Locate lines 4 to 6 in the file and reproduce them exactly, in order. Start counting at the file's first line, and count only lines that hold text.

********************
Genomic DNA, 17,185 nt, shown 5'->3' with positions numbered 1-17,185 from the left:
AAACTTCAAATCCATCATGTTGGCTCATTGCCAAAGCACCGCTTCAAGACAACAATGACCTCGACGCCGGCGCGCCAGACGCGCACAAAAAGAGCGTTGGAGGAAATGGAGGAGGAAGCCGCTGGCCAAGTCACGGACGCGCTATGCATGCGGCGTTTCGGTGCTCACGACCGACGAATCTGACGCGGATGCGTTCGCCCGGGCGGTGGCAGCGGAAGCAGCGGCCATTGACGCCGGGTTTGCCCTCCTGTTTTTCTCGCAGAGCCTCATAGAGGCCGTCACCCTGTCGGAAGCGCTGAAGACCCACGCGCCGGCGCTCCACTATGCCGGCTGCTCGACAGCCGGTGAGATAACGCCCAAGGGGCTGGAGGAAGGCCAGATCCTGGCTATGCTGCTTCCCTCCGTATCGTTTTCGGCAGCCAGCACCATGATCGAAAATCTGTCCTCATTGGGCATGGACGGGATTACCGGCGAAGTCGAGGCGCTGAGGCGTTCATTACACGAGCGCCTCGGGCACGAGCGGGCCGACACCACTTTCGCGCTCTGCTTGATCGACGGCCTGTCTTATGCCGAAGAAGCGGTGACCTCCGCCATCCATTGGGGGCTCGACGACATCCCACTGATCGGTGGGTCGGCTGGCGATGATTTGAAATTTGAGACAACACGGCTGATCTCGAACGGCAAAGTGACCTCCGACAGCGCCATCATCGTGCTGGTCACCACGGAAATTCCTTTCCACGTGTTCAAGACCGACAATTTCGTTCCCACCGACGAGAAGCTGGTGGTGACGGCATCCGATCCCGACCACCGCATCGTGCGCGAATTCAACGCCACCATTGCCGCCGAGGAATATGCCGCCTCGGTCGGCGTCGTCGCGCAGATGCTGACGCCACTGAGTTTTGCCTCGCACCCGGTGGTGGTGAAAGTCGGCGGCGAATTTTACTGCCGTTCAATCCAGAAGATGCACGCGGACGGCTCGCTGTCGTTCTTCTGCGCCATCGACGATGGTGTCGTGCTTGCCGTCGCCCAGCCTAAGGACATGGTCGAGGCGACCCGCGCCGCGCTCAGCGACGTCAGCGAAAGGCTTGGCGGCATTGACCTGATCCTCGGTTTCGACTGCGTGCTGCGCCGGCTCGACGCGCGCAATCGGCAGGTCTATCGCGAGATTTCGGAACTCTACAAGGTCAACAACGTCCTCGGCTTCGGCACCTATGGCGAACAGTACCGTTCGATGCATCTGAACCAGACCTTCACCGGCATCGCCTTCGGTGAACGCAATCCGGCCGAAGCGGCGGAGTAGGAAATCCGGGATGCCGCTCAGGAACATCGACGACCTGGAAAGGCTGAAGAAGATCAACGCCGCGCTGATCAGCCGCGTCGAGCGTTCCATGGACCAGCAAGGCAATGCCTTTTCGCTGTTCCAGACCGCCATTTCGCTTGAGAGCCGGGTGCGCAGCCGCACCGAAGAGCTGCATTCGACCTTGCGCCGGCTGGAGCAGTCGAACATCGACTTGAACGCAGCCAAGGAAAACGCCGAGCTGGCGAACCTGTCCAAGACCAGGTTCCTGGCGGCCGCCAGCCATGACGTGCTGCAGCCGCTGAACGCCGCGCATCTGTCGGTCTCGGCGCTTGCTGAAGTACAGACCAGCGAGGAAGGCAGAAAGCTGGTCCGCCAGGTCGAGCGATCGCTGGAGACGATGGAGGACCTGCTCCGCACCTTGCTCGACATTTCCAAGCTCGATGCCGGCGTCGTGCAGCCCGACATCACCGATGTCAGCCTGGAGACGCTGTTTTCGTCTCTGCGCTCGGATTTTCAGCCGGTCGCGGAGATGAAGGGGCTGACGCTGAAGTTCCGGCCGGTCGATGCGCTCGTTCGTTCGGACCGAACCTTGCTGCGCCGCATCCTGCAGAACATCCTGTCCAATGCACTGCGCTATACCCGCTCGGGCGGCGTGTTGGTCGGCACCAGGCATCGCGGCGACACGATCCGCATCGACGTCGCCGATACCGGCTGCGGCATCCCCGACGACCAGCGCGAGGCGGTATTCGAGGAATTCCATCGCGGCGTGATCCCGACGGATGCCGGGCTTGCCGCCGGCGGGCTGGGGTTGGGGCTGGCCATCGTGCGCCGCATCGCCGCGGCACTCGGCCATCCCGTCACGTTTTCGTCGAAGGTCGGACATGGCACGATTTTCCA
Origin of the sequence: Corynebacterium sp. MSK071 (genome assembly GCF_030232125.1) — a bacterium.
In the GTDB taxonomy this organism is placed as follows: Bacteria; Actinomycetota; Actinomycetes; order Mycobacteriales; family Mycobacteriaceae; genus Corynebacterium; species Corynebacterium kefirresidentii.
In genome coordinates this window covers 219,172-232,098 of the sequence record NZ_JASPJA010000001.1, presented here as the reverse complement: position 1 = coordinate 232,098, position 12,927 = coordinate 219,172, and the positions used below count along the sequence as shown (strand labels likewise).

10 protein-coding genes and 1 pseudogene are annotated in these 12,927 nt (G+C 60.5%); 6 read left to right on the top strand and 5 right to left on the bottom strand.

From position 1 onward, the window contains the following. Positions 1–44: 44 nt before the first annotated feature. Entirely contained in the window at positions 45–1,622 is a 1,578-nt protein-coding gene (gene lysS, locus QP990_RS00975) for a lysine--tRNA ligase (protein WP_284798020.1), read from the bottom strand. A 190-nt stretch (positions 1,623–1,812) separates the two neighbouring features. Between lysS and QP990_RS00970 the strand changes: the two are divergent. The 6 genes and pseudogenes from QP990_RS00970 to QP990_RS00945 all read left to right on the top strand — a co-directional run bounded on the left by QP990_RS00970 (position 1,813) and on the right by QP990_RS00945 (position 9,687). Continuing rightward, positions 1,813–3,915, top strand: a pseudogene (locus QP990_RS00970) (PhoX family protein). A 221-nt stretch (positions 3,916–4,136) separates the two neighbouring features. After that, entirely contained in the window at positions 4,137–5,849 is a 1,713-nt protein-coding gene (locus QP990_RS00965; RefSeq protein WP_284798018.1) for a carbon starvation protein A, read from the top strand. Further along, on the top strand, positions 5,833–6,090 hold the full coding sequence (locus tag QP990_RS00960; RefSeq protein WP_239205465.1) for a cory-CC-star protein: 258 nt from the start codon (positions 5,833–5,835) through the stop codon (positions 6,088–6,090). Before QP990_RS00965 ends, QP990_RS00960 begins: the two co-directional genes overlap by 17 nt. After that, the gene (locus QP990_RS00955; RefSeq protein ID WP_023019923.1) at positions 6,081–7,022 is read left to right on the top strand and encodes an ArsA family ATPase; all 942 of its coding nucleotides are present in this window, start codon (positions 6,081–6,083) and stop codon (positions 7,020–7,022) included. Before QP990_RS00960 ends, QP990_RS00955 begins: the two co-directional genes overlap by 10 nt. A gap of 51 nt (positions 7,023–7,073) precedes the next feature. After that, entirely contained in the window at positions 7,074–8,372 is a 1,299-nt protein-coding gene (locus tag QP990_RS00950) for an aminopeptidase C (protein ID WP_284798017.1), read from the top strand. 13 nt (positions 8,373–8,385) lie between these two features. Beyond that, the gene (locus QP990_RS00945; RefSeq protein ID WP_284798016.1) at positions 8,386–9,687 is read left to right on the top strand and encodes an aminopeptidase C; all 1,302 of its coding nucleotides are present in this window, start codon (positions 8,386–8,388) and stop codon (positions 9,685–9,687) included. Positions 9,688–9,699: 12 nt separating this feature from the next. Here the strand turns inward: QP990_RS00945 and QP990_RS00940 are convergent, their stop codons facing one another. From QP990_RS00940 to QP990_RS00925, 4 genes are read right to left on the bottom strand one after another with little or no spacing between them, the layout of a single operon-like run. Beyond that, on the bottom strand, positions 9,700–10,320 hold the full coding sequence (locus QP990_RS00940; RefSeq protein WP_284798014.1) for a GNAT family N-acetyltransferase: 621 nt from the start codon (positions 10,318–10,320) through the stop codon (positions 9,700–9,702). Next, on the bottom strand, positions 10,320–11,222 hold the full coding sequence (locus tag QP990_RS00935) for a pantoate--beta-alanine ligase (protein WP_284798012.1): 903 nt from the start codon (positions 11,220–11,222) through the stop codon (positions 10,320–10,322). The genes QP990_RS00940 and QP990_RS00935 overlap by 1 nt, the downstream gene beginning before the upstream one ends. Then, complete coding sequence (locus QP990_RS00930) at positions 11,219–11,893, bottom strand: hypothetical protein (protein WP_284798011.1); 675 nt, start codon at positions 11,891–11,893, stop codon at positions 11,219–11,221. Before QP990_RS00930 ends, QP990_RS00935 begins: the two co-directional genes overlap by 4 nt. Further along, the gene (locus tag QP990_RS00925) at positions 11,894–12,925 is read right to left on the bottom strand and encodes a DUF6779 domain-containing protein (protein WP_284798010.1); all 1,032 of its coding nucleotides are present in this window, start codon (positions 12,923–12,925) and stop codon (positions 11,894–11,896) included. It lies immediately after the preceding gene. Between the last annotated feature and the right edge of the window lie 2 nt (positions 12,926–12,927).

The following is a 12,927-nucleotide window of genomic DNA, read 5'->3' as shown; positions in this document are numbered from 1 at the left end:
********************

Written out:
In the GTDB taxonomy this organism is placed as follows: Bacteria; Actinomycetota; Actinomycetes; order Mycobacteriales; family Mycobacteriaceae; genus Corynebacterium; species Corynebacterium kefirresidentii.
In genome coordinates this window covers 219,172-232,098 of the sequence record NZ_JASPJA010000001.1, presented here as the reverse complement: position 1 = coordinate 232,098, position 12,927 = coordinate 219,172, and the positions used below count along the sequence as shown (strand labels likewise).

10 protein-coding genes and 1 pseudogene are annotated in these 12,927 nt (G+C 60.5%); 6 read left to right on the top strand and 5 right to left on the bottom strand.